Friday, May 3, 2013

"...of the opinion that there is no direct correlation between an artist's shyness and the quality of his or her work."

From The Dramatist-Jan/Feb 2012:

from the desk of Roland Tec/Department of Membership

on shyness

"One of my many obsessions is shyness. I suffer from it terribly, though you wouldn't necessarily know it if you've attended any event where I'm the moderator. With a specific job to do, I am somewhat able to let the task and all the focus it demands eclipse my own fears and awkwardness. But plunk me down into a cocktail party with no agenda other than to "mix and mingle" and I suddenly turn into the eight-year-old boy who ate lunch by himself every day of summer camp for fear of being rejected. At most social gatherings, I hover by the food or the exit or both and I calculate how long I have to endure this torture before my departure can be made without raising eyebrows.

If you doubt me on this, just ask Marsha Norman how long I'd been working at the Guild before I got up the nerve to even say "hello" to her, much less engage her in conversation.

As Director of Membership at the Guild, my own shyness has influenced the ways I've approached most of the programming initiatives I've undertaken. For example, I choose to conduct all of our various Exchanges a bit like an extended talk show, beginning with mini interviews of every person in the room before the entire group rather than simply relying on everyone to adequately introduce themselves. I do this quite consciously with the shy folks in mind.

Why go to all this trouble, you ask? Well, call me crazy, but I am of the opinion that there is no direct correlation between an artist's shyness and the quality of his or her work.

In my own work outside the Guild, as a film director, I have occasionally caught myself hiring the more quiet, reserved candidate for a position, the one whose interview may have been less fun, a bit more labored. I have noticed myself doing this on more than one occasion. Depending on the job I was filling, there may have been other more important qualities than charming one's way through a 25-min. cappuccino. Maybe I was seeking an eye and a sensitivity to the detail of character in a cinematographer or an intuitive feel for the nuances of narrative in an editor. Of course some jobs require natural people skills. Directing comes to mind. And producing. But writing? I don't think so.

Time and again, however, I am reminded of just how much depends on our not being shy in this business. There simply are too many people writing scripts of all varieties. So much so that without a little push, a little moxie, chances are pretty good that even the most glorious writing talent will go unnoticed.

So what's a shy person to do?

On a recent trip to Cleveland, after a half day of workshops, a young man rather sheepishly approached me to ask if I had any theatre plans for the evening. His name was Tom. The woman he was with, Liz, scolded him for being pushy. But I was curious to hear more despite the fact that my own fatigue was nudging me ever closer to a night in front of the hotel DVR.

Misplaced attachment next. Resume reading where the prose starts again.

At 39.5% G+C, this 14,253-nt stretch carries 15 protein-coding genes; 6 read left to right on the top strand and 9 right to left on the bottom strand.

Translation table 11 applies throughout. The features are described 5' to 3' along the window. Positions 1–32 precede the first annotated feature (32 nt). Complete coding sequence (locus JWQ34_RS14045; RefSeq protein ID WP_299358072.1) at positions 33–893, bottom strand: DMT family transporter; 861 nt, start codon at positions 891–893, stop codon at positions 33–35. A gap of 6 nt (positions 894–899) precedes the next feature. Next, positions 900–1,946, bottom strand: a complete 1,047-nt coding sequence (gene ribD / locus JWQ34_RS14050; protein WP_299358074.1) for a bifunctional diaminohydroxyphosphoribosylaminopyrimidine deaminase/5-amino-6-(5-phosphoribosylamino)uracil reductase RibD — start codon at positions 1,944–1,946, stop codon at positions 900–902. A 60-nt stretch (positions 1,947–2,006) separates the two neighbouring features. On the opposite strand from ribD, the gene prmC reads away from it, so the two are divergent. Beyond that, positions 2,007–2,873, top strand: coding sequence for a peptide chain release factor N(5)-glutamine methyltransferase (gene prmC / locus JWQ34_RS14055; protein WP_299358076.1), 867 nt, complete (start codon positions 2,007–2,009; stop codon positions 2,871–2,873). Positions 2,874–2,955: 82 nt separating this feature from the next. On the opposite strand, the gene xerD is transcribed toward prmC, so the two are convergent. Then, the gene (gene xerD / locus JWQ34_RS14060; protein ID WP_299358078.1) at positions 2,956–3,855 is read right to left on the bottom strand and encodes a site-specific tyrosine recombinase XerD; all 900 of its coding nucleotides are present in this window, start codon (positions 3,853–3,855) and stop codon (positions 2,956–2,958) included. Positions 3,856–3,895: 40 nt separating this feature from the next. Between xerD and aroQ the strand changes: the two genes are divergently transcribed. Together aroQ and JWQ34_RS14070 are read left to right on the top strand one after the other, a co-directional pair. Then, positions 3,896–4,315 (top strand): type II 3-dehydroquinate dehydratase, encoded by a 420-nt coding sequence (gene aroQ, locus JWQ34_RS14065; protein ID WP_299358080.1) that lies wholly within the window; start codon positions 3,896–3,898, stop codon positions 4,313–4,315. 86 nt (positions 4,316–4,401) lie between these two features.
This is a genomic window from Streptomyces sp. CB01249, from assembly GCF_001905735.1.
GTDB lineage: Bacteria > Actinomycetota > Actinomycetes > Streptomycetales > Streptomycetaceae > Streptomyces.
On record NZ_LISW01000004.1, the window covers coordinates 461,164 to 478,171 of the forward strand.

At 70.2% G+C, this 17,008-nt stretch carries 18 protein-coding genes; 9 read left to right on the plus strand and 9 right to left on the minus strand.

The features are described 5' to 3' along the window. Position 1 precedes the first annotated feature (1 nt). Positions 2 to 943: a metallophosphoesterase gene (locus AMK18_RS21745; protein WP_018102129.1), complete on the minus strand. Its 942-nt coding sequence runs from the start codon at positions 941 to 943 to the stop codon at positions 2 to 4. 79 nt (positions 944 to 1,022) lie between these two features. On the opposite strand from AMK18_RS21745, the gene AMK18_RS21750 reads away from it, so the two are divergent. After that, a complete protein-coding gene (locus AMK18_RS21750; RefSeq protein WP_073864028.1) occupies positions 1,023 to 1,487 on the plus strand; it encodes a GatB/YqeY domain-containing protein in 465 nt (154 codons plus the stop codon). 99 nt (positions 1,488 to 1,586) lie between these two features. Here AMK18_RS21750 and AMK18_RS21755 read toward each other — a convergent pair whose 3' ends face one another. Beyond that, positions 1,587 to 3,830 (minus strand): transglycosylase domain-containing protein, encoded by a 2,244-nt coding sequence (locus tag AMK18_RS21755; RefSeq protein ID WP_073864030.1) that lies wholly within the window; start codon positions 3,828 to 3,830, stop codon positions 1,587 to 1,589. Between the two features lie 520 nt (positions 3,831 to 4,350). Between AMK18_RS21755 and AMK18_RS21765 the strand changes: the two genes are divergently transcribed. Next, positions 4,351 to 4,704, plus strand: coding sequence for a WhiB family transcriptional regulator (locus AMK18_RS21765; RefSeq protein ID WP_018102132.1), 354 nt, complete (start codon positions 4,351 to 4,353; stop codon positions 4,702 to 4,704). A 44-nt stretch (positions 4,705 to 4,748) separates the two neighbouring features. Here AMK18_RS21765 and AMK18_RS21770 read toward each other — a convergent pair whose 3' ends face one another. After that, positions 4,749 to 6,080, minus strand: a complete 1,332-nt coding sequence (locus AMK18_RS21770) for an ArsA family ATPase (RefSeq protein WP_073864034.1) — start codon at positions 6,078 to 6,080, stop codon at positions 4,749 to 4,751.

"Well, there's this evening of monologues being done in another part of town and the writers and actors are all really pretty good."

I smiled. But my smile was hardly convincing.

Liz handed me her card and offered-quite generously, I thought-to pick me up at thehotel and give me a lift to and from the show if I decided I'd like to go.

"I have a hunch you might like it," she added.

"Do you both have work in the show," I asked, 90% certain of the answer.

"No, we don't. But a couple of the writers are friends."

In retrospect I have to admit that's probably what made the difference for me and I'm ashamed to admit that. These two were not simply pushing their own show onto me, and as such, instead of begging a favor, they were inviting me to an opportunity.

Odd psychology, eh? When something is being offered to us by the author, we are naturally more suspect. Doesn't seem fair, really. Does it?

But I digress. To my delight and surprise, the work was compelling and for the most part pretty sharply performed. I laughed my ass off, as did the other 40-odd folks gathered in the unmarked storefront gallery in a part of town I could not name.

So, unless and until we all make friends with the likes of generous souls Tom and Liz, what are we to do? How can we hope to sell ourselves to the world without coming across as pushy, self-promoting or just plain obnoxious?

My friend, the actress Judith Barcroft, is fond of saying that to be shy is essentially to be selfish because as such, the "shy" person is only really thinking of him or herself. Put another way, "If somebody doesn't make the first move, nobody would ever dance. We'd have a world full of wallflowers."

I'm quite taken with this view of things but I must admit I still have a long wy to go before I actually believe, with all my heart, that when I enter a crowded room it really is filled with people eager and hungry for whatever I may have to offer.

I don't know if I'll ever fully feel that. But I'm certainly willing to try.

Shall we dance?"

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